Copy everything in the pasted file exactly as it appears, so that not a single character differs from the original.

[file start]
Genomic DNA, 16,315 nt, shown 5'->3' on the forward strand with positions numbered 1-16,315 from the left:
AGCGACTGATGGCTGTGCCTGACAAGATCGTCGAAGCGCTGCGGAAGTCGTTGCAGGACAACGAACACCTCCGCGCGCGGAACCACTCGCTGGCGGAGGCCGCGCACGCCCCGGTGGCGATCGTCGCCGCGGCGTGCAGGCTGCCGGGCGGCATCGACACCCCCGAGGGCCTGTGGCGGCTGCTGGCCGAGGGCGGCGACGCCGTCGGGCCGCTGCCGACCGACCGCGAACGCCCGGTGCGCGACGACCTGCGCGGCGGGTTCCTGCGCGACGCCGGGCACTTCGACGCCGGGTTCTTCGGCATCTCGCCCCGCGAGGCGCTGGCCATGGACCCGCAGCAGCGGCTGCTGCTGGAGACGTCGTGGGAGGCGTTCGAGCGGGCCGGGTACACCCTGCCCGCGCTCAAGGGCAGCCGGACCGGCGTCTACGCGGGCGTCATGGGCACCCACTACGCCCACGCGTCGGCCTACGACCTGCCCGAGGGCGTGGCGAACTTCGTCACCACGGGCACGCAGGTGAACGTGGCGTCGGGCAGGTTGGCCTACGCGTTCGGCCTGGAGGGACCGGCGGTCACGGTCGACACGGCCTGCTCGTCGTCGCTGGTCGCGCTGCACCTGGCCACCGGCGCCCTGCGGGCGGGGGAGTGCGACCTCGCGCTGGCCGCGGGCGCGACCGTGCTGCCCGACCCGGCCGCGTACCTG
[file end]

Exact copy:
Genomic DNA, 16,315 nt, shown 5'->3' on the forward strand with positions numbered 1-16,315 from the left:
AGCGACTGATGGCTGTGCCTGACAAGATCGTCGAAGCGCTGCGGAAGTCGTTGCAGGACAACGAACACCTCCGCGCGCGGAACCACTCGCTGGCGGAGGCCGCGCACGCCCCGGTGGCGATCGTCGCCGCGGCGTGCAGGCTGCCGGGCGGCATCGACACCCCCGAGGGCCTGTGGCGGCTGCTGGCCGAGGGCGGCGACGCCGTCGGGCCGCTGCCGACCGACCGCGAACGCCCGGTGCGCGACGACCTGCGCGGCGGGTTCCTGCGCGACGCCGGGCACTTCGACGCCGGGTTCTTCGGCATCTCGCCCCGCGAGGCGCTGGCCATGGACCCGCAGCAGCGGCTGCTGCTGGAGACGTCGTGGGAGGCGTTCGAGCGGGCCGGGTACACCCTGCCCGCGCTCAAGGGCAGCCGGACCGGCGTCTACGCGGGCGTCATGGGCACCCACTACGCCCACGCGTCGGCCTACGACCTGCCCGAGGGCGTGGCGAACTTCGTCACCACGGGCACGCAGGTGAACGTGGCGTCGGGCAGGTTGGCCTACGCGTTCGGCCTGGAGGGACCGGCGGTCACGGTCGACACGGCCTGCTCGTCGTCGCTGGTCGCGCTGCACCTGGCCACCGGCGCCCTGCGGGCGGGGGAGTGCGACCTCGCGCTGGCCGCGGGCGCGACCGTGCTGCCCGACCCGGCCGCGTACCTG